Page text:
The FOE digest for 2012 
This post continues the tradition of taking the first sentence from the first post of every month in order to generate a summary of the year's blogging; cf. 2006, 2007, 2008, 2009, 2010, and 2011.

I: Regarding the lengths of things that I've written, the manuscript for the unstably named book on natural kinds is about 75K words.

II: In summarizing his philosophical approach to the photographer Steve Pyke, David Lewis said...

III: I wrote my dissertation on the underdetermination of theory by data.

IV: [n/a]

V: I have completed the index for my forthcoming book, which is to appear in September.

VI: In a commencement address at University of the Arts in Philadelphia, Neil Gaiman offers the following advice...

VII: Jim Holt, writing in the New York Times' philosophy blog The Stone, asks whether philosophy can be literature and answers yes.

VIII: My open access logic book, forall x, is going to be used this Fall for the first year logic course at Cambridge.

IX: In an epicycle of self-promotion, I am profiled by the UAlbany College of Arts and Sciences because my open access logic textbook was adopted at Cambridge.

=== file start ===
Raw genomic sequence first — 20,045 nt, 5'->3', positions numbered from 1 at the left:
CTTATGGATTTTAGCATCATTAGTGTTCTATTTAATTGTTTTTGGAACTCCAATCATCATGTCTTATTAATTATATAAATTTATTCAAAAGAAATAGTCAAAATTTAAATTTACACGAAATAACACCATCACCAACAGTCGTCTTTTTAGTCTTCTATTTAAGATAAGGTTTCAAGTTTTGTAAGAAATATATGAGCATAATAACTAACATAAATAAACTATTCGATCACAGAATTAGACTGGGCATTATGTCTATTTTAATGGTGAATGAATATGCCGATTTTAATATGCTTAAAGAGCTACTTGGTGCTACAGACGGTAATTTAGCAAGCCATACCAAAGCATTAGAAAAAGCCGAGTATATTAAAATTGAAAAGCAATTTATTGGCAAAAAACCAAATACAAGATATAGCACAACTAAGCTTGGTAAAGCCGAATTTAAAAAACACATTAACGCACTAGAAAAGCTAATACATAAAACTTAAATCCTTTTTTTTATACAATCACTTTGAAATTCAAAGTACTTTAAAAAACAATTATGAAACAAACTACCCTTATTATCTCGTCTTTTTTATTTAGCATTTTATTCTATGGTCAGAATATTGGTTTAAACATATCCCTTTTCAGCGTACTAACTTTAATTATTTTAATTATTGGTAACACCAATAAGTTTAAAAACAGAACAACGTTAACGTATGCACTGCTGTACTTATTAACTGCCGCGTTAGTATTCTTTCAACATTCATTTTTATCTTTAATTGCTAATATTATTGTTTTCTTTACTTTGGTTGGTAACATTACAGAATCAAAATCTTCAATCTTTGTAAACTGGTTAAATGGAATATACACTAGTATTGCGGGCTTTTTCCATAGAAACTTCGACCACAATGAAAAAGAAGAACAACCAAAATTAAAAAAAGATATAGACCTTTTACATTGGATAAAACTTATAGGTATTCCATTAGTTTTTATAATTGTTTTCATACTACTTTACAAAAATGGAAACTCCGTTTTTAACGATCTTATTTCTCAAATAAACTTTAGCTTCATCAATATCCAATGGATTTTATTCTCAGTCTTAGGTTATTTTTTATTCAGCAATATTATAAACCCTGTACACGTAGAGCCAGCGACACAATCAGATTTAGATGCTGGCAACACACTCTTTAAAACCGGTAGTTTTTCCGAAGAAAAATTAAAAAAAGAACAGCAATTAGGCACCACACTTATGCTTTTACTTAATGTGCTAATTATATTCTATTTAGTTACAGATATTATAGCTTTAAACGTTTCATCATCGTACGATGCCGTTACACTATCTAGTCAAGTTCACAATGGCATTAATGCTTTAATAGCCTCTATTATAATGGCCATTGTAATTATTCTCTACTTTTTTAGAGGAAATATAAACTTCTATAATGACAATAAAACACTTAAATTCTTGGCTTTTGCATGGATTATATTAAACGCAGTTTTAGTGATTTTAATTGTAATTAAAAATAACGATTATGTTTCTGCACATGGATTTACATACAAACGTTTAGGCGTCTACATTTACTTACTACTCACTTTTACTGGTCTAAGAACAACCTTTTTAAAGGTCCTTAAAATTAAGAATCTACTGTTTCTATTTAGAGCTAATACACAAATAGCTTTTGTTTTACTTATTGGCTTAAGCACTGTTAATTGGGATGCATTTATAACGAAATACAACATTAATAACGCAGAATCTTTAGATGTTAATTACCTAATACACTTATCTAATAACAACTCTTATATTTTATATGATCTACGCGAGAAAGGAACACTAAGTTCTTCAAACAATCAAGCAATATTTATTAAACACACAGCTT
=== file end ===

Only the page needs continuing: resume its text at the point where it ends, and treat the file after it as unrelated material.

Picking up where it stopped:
X: In a post over at Crooked Timber, John Quiggin invokes the distinction between scholars who follow a K-strategy and those that follow an r-strategy.

XI: Consider the sentence, "Tautologists all agree."

XII: Via Brian Leiter and Mohan Matthen, I came across Alvin Plantinga's review in the New Republic of Thomas Nagel's newbook.

Despite my intention to blog a little each month, I posted nothing for April. I've managed to avoid such gaps since November 2008, when I was similarly silent. Other than the fact that 2008 was also a light year for blogging, I don't think there are any parallels worth noting.

Content from months where I did post looks to be about one half musings launched by something that I read on-line and one half me talking about my books. A light cocktail of non sequitur and horn tooting.

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